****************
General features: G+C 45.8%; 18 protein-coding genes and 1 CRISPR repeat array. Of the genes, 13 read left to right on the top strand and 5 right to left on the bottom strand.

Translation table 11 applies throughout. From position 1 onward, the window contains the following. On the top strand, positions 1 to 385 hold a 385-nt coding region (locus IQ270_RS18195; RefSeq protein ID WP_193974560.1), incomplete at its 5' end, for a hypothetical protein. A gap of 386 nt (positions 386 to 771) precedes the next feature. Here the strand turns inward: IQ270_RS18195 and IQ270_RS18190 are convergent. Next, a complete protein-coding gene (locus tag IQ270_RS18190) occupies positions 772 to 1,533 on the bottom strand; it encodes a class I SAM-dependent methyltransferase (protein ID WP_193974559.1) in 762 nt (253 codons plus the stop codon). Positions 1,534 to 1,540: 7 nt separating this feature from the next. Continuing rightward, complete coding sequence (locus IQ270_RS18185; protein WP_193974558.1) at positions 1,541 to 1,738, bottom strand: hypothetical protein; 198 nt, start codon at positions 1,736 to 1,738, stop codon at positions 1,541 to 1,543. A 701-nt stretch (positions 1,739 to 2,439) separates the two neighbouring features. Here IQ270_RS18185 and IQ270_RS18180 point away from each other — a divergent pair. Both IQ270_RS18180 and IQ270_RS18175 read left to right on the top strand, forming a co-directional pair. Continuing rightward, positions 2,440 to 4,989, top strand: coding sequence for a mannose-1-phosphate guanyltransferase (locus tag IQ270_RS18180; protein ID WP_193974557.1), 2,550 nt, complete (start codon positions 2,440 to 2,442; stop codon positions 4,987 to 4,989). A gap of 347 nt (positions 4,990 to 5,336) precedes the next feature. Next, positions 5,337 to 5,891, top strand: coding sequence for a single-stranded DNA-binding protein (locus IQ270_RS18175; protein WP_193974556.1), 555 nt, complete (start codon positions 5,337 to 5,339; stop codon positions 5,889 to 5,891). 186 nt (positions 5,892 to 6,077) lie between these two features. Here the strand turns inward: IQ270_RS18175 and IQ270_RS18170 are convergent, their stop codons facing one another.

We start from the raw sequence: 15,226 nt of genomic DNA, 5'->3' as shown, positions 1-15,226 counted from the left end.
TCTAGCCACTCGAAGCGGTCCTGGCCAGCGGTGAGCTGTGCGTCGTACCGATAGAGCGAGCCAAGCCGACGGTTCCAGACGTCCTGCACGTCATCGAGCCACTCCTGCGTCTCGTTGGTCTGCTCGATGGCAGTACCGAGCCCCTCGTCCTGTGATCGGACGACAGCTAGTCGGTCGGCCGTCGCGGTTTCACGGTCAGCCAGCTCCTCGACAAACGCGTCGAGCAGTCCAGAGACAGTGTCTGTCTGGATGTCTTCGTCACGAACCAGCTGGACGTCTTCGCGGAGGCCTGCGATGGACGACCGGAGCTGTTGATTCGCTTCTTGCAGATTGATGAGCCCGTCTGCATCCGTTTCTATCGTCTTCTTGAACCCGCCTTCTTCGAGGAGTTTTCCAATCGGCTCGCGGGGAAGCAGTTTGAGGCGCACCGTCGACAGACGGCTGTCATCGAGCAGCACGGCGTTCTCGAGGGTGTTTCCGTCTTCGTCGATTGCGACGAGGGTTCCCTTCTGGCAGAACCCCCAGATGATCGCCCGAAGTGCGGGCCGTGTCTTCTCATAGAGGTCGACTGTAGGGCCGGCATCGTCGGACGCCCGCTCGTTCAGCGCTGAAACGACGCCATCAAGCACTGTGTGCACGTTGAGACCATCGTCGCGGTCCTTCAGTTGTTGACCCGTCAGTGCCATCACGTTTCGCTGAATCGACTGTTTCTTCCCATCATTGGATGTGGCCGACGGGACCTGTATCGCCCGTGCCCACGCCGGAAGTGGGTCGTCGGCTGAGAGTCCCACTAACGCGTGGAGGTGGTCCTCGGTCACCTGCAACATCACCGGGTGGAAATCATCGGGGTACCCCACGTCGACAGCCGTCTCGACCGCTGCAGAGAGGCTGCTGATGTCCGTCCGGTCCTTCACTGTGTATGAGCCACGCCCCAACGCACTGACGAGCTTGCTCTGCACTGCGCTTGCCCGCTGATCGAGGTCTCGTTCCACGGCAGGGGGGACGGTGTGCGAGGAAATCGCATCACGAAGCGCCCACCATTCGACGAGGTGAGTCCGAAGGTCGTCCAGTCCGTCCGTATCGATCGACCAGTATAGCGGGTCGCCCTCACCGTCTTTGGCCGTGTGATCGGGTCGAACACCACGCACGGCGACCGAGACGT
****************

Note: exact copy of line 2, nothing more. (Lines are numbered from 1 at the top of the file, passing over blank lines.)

Translation table 11 applies throughout. From position 1 onward, the window contains the following. On the top strand, positions 1 to 385 hold a 385-nt coding region (locus IQ270_RS18195; RefSeq protein ID WP_193974560.1), incomplete at its 5' end, for a hypothetical protein. A gap of 386 nt (positions 386 to 771) precedes the next feature. Here the strand turns inward: IQ270_RS18195 and IQ270_RS18190 are convergent. Next, a complete protein-coding gene (locus tag IQ270_RS18190) occupies positions 772 to 1,533 on the bottom strand; it encodes a class I SAM-dependent methyltransferase (protein ID WP_193974559.1) in 762 nt (253 codons plus the stop codon). Positions 1,534 to 1,540: 7 nt separating this feature from the next. Continuing rightward, complete coding sequence (locus IQ270_RS18185; protein WP_193974558.1) at positions 1,541 to 1,738, bottom strand: hypothetical protein; 198 nt, start codon at positions 1,736 to 1,738, stop codon at positions 1,541 to 1,543. A 701-nt stretch (positions 1,739 to 2,439) separates the two neighbouring features. Here IQ270_RS18185 and IQ270_RS18180 point away from each other — a divergent pair. Both IQ270_RS18180 and IQ270_RS18175 read left to right on the top strand, forming a co-directional pair. Continuing rightward, positions 2,440 to 4,989, top strand: coding sequence for a mannose-1-phosphate guanyltransferase (locus tag IQ270_RS18180; protein ID WP_193974557.1), 2,550 nt, complete (start codon positions 2,440 to 2,442; stop codon positions 4,987 to 4,989). A gap of 347 nt (positions 4,990 to 5,336) precedes the next feature. Next, positions 5,337 to 5,891, top strand: coding sequence for a single-stranded DNA-binding protein (locus IQ270_RS18175; protein WP_193974556.1), 555 nt, complete (start codon positions 5,337 to 5,339; stop codon positions 5,889 to 5,891). 186 nt (positions 5,892 to 6,077) lie between these two features. Here the strand turns inward: IQ270_RS18175 and IQ270_RS18170 are convergent, their stop codons facing one another.